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Pitchfork Diaries: Catch the Fever

local color on my drive home.


It has been a pretty swell week for this little blog.

First, I get the baby to nap just long enough that I manage to post my first recipe in months.

Then, I get not one, but two really lovely mentions, on the websites of not one, but two major publications I adore.

Gourmet Live, the blog of Gourmet Magazine featured my Cornmeal Crusted Soft Shell Crab recipe as its Image of the Week.  Swoon.


 


Then, today my photo for my edible flower ice cubes was featured in a slide show on Bon Appetit's site.  I'm the second slide.  Right after Martha.  Stewart.



And the really lovely bonus of both of these mentions is that they reminded me of two recipes which I really enjoyed from last summer, and will revisit again now.


Thanks! and Thanks again!



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Cornmeal Crusted Soft Shell Crab with Buttermilk Apple and Chive Coleslaw


This remarkably quick meal is a colorful and crunchy way to use the insanely good soft shell crabs that are coming into season right now.  I made this for my husband and I a few nights ago, and was so pleased with the speed to wow ratio.  But in addition it was so so so good that we craved the exact same thing for dinner the following night with the extra crabs I bought to photograph for the blog.

Though the crabs need to be served immediately after pan-frying, they take just minutes, and so still could be a great alternative for a small group BBQ, turning out crabs as you would burgers off the grill.  You can also skip the rolls and just serve them atop a salad of greens and slaw.

I also highly recommend trying the same recipe using thick green tomato slices in place of the crabs later in the summer.  Oh, how I love cooking during these months...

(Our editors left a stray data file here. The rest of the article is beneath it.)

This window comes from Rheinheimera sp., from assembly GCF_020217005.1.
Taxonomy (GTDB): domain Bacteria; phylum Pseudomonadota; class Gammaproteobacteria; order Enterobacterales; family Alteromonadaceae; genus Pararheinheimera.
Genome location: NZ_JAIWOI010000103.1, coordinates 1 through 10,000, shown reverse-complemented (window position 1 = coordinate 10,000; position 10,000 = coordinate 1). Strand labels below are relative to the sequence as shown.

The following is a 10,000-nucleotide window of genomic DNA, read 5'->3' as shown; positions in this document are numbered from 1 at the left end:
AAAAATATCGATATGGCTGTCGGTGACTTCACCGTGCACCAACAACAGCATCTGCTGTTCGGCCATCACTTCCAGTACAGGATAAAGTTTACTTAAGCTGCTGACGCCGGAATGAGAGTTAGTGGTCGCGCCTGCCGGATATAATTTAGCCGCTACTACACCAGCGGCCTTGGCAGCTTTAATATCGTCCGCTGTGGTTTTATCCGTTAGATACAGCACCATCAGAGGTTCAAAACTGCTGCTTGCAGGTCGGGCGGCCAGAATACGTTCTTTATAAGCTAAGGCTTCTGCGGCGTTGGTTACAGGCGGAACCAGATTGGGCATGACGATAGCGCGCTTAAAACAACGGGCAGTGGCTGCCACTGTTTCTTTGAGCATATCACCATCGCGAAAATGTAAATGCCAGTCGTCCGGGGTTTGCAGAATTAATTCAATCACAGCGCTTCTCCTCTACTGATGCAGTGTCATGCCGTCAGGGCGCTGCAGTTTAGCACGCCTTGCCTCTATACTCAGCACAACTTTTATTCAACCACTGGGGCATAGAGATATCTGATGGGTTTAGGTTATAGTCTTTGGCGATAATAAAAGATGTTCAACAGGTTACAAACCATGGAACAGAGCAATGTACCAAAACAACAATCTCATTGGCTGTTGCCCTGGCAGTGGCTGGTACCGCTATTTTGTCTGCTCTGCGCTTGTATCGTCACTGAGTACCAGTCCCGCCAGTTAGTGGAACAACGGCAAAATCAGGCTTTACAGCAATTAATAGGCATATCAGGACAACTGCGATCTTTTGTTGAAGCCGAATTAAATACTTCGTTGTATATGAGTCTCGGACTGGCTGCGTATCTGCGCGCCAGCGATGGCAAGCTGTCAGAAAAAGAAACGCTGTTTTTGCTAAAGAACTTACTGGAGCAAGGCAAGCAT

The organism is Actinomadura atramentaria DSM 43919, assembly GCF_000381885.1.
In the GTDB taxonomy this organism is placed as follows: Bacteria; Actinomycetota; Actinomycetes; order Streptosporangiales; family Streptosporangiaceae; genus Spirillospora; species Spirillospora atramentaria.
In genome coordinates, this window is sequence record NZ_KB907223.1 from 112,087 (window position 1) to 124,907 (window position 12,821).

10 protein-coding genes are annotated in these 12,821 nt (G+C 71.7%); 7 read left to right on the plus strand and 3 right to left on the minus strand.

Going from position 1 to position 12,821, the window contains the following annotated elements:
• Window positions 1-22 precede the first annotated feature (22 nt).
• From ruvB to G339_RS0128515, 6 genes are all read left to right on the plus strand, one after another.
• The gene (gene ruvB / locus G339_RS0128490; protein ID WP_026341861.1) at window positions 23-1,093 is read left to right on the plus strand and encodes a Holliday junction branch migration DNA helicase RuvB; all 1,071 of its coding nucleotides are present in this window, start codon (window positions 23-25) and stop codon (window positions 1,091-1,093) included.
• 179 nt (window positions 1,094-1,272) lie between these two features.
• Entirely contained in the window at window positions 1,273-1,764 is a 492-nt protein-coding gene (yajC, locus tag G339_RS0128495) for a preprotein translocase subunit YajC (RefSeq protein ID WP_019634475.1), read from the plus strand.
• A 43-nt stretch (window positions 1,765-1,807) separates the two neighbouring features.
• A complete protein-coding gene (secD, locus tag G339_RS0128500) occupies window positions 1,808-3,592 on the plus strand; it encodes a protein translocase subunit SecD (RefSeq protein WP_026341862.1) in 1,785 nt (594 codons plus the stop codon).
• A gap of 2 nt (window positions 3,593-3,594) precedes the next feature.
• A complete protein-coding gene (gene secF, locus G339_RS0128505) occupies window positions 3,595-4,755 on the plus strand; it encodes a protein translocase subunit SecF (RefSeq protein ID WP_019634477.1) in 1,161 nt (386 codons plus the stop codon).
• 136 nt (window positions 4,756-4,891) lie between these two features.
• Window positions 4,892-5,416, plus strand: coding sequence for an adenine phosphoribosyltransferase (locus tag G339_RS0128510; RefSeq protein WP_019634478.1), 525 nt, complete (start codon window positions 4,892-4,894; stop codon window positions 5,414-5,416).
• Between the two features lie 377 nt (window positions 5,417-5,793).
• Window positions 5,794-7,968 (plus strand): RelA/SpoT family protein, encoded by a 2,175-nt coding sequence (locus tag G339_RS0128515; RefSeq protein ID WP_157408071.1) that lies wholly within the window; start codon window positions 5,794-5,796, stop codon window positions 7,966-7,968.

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Anandama Bread: 33 % whole wheat, 100 % comfort.
I'm covered in flour and the entire house smells like warm bread.  A good day by all standards.

With slender baguette pans, gurgling jars of sourdough starter, and an array of silky flours, my father was a talented bread baker.  One of his specialties, the one I hold dearest, was Anadama Bread.  As a kid, the lore of the New England fisherman who threw his bowl of molasses-sweetened cornmeal mush at his bread baking wife, exclaiming "Anna, damn ya!", mixing the ingredients and thus giving birth to this accidental recipe was consistently intriguing, and consistently an excuse to use an unapproved word.  But the flavor, aroma, and character of this bread, far outweighed it's value for smut-mouthed opportunities.

A yeasty moist bread, it is made hearty with the addition of cornmeal, and sweet and tangy with the addition of molasses.  This is the quintessential eat at least a half a loaf slathered in butter right out of the oven as soon as it is cool enough to slice homemade bread.  Chewy, with a pillowy crumb, this also makes the best, the best, toast.  The sugars in the bread form a delicate crust all over the surface, providing just enough slight crunch before giving way to a slightly sweet supple center.  It also makes an amazing sandwich.

As it is baking, largely thanks to the molasses, the bread will perfume your home with a distinct comforting gorgeousness, certain to lay tracks for intense sense-memory experiences decades from now.  As has absolutely proven true for me.

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Catie Baumer Schwalb is a chef, food writer and photographer, who splits her life between the city and the country. Not too long ago Catie was a New York City based actress and playwright for more than a decade. She has her Master of Fine Arts from the National Theater Conservatory, and her Grand Diplôme in classic culinary arts from the French Culinary Institute in New York City. ... Read More

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